Don’t forget. Daylight Saving Time starts tomorrow morning.
Who knew? (bolding mine)
In 1975 the U.S. DOT conservatively identified a 0.7% reduction in traffic fatalities during DST, and estimated the real reduction to be 1.5% to 2%, but the 1976 NBS review of the DOT study found no differences in traffic fatalities. In 1995 the Insurance Institute for Highway Safety estimated a reduction of 1.2%, including a 5% reduction in crashes fatal to pedestrians. Others have found similar reductions. Single/Double Summer Time (SDST), a variant where clocks are one hour ahead of the sun in winter and two in summer, has been projected to reduce traffic fatalities by 3% to 4% in the UK, compared to ordinary DST. It is not clear whether sleep disruption contributes to fatal accidents immediately after the spring clock shifts. A correlation between clock shifts and traffic accidents has been observed in North America and the UK but not in Finland or Sweden. If this effect exists, it is far smaller than the overall reduction in traffic fatalities. A 2009 U.S. study found that on Mondays after the switch to DST, workers sleep an average of 40 minutes less, and are injured at work more often and more severely.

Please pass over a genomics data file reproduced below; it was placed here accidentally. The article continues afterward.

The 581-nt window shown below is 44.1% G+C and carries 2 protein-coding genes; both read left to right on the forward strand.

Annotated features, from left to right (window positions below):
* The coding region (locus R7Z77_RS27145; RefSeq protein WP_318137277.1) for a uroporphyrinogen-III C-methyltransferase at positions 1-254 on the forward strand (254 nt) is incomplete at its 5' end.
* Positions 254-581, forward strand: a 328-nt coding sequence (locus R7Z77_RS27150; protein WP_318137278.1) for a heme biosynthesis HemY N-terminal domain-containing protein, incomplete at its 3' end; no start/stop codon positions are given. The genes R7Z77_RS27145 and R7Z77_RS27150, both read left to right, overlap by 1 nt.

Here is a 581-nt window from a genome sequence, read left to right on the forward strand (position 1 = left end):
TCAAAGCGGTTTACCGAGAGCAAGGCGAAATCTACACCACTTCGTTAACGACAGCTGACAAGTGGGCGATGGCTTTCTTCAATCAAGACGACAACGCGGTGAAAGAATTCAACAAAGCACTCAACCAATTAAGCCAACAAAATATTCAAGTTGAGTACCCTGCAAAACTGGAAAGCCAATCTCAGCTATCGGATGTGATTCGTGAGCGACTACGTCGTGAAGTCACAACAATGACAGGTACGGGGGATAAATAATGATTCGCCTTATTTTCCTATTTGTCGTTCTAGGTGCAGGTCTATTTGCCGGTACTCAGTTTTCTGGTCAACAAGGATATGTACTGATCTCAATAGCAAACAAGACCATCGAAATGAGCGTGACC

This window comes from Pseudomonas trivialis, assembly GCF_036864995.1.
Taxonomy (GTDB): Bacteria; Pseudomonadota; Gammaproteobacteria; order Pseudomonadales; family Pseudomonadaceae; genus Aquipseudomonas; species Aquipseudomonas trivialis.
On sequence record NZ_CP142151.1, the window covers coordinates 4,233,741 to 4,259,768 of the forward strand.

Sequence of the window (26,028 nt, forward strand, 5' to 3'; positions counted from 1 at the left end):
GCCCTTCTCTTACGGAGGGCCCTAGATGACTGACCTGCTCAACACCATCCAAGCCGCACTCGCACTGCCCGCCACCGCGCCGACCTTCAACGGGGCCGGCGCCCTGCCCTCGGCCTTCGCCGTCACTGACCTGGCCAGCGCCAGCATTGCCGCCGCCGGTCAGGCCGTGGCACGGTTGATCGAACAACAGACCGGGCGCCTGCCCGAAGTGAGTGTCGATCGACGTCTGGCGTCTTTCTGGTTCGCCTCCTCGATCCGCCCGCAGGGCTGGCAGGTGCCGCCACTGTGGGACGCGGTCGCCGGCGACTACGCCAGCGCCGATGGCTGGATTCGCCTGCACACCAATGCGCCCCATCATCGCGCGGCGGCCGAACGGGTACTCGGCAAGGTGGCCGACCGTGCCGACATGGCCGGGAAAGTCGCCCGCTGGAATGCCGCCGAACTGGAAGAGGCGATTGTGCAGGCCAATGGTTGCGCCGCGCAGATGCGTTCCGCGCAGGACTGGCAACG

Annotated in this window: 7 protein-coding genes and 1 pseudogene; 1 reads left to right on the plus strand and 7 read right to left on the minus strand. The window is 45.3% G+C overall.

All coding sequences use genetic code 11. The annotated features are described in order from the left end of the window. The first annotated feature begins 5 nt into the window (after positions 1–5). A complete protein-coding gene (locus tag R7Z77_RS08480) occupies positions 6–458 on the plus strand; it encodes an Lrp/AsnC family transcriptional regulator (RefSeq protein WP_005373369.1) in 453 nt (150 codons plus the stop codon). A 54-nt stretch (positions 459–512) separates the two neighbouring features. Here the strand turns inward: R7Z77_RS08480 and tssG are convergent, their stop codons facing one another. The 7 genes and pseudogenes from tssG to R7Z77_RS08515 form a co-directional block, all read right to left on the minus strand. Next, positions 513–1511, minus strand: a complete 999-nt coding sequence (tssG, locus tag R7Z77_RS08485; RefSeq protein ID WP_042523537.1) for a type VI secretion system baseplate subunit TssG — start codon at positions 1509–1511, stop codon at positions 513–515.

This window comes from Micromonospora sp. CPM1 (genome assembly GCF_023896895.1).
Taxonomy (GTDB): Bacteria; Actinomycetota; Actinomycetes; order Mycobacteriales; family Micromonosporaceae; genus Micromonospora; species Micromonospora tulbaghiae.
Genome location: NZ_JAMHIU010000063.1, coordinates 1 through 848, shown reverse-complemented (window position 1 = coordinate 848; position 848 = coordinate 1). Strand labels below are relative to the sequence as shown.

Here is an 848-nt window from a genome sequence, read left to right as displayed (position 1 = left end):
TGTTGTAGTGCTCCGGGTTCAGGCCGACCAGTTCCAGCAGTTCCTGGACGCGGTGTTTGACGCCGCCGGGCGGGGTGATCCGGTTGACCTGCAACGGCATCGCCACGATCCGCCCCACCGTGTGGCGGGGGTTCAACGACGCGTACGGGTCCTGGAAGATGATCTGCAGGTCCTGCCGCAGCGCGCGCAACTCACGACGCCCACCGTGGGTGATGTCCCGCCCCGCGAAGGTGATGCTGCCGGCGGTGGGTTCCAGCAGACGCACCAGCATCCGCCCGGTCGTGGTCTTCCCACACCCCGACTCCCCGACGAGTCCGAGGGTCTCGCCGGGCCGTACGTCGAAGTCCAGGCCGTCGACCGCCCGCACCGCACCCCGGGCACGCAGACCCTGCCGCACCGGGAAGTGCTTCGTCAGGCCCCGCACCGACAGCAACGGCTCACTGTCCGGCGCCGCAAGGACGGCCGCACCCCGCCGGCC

Combine Daylight Saving Time with Daniel’s Pedestrian Survival Techniques and you’ll be walking safer than ever. (for a few months)
The way it works is simple: As you’re walking toward your destination, you remain constantly aware of the vehicular traffic coming from either direction. Once a clear break appears, you cross at that moment. There’s no wait time, because you continue walking while you watch for the opening. It’s highly safe, or at least you have maximum control over your own safety. Before “jaywalking” was stigmatized and banned through a campaign by automobile lobbyists, this was a perfectly acceptable way to approach a typical dilemma.
Set your clocks back. 🙂